Renoir bought for $7 at W. Virginia flea market ordered returned to museum
By Lacey Johnson
ALEXANDRIA, Virginia (Reuters) - A napkin-size Renoir painting bought for $7 at a flea market but valued at up to $100,000 must be returned to the museum it was stolen from in 1951, a federal judge ordered on Friday.
The 1879 Impressionist painting "Paysage Bords de Seine," dashed off for his mistress by Pierre-Auguste Renoir at a riverside restaurant, has been at the center of a legal tug-of-war between Marcia "Martha" Fuqua, a former physical education teacher from Lovettsville, Virginia, and the Baltimore Museum of Art in Maryland.
Judge Leonie Brinkema, in a hearing in the U.S. District Court for the Eastern District of Virginia, dismissed Fuqua's claim of ownership, noting that a property title cannot be transferred if it resulted from a theft.
"The museum has put forth an extensive amount of documentary evidence that the painting was stolen," Brinkema said, citing a 1951 police report and museum records.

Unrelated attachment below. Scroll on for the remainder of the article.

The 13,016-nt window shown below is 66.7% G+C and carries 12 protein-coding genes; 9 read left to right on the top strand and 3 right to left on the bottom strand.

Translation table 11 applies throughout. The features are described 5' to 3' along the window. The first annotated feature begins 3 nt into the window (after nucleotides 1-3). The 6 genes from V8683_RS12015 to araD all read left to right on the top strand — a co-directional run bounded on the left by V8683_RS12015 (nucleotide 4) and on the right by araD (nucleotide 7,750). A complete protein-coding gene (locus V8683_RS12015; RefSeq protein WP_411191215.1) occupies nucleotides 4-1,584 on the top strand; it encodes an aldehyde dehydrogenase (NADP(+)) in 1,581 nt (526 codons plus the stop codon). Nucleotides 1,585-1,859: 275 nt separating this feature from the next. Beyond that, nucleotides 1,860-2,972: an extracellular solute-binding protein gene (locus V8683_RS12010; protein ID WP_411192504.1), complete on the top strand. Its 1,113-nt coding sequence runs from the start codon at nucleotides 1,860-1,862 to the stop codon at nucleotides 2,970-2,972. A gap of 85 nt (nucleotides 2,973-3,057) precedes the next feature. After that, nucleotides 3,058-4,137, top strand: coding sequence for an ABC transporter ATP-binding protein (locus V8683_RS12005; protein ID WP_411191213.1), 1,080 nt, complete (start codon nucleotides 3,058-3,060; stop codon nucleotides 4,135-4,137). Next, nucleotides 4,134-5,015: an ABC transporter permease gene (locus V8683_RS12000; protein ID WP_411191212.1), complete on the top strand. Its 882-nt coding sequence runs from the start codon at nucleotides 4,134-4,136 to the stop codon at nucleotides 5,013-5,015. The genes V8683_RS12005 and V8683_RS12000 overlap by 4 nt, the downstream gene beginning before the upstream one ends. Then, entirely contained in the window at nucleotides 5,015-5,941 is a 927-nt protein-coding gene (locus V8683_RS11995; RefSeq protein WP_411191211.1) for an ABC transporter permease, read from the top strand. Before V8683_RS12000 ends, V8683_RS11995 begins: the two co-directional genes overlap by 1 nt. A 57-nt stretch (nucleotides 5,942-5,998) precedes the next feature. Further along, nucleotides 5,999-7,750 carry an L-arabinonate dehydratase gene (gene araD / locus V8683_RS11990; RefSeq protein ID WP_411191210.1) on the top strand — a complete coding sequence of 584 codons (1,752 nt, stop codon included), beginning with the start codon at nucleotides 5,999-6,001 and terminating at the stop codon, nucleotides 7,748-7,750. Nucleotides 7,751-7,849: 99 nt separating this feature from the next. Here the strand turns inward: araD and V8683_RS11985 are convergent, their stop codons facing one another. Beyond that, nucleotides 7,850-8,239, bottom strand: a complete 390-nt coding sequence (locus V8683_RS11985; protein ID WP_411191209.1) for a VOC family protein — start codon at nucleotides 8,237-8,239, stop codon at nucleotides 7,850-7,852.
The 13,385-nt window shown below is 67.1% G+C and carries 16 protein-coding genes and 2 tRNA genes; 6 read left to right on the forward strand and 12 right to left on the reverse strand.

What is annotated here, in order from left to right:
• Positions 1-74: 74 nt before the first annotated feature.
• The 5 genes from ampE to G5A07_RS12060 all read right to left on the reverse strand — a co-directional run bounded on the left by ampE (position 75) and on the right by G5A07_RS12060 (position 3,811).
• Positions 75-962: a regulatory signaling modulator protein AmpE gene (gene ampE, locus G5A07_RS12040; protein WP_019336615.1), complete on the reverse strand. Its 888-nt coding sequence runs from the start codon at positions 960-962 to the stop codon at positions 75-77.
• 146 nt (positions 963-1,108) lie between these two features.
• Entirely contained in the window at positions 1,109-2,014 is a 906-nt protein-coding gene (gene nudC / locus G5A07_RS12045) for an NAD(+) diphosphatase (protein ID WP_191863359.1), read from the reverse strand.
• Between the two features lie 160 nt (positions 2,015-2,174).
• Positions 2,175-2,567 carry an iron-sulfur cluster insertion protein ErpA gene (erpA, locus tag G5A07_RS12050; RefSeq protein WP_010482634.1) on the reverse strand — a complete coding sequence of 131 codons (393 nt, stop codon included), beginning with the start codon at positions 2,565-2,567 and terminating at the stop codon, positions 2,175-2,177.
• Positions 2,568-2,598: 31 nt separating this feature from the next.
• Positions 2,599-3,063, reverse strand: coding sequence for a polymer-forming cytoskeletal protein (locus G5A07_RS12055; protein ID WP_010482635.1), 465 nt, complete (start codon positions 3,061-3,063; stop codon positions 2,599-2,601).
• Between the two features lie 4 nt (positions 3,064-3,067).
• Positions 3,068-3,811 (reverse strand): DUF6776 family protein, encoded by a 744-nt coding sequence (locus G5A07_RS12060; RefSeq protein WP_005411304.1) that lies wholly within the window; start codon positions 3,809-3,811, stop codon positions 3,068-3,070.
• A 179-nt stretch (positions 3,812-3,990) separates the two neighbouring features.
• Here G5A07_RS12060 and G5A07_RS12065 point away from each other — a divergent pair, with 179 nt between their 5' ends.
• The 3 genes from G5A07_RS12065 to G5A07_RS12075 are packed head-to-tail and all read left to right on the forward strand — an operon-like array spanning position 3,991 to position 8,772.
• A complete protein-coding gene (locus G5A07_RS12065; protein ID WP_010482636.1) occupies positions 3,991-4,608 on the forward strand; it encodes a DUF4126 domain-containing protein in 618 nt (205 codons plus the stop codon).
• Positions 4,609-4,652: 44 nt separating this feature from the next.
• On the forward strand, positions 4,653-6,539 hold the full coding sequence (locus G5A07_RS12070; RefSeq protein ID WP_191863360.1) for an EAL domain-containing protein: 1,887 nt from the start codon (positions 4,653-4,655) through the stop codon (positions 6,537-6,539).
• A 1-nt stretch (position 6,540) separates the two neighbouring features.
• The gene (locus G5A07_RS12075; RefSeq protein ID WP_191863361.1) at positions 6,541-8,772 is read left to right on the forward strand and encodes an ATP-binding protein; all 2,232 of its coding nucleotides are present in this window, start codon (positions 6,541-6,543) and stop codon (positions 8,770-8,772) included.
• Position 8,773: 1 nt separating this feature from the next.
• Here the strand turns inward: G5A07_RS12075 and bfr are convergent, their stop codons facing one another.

"All the evidence is on the Baltimore museum's side. You still have no evidence - no evidence - that this wasn't stolen," said Brinkema to Fuqua's attorney before ruling in favor of the museum.
Fuqua bought the unsigned "Paysage Bords de Seine," or "Landscape on the Banks of the Seine," at a Harpers Ferry, West Virginia, flea market in late 2009 because she liked the frame, she said in a court filing. She paid $7 for the painting, along with a box of trinkets.
Although the frame carried the nameplate "Renoir 1841-1919," Fuqua was unaware the 5-1/2-by-9-inch oil painting was genuine and stored it in a garbage bag for 2-1/2 years, she said.
A REAL RENOIR Continued...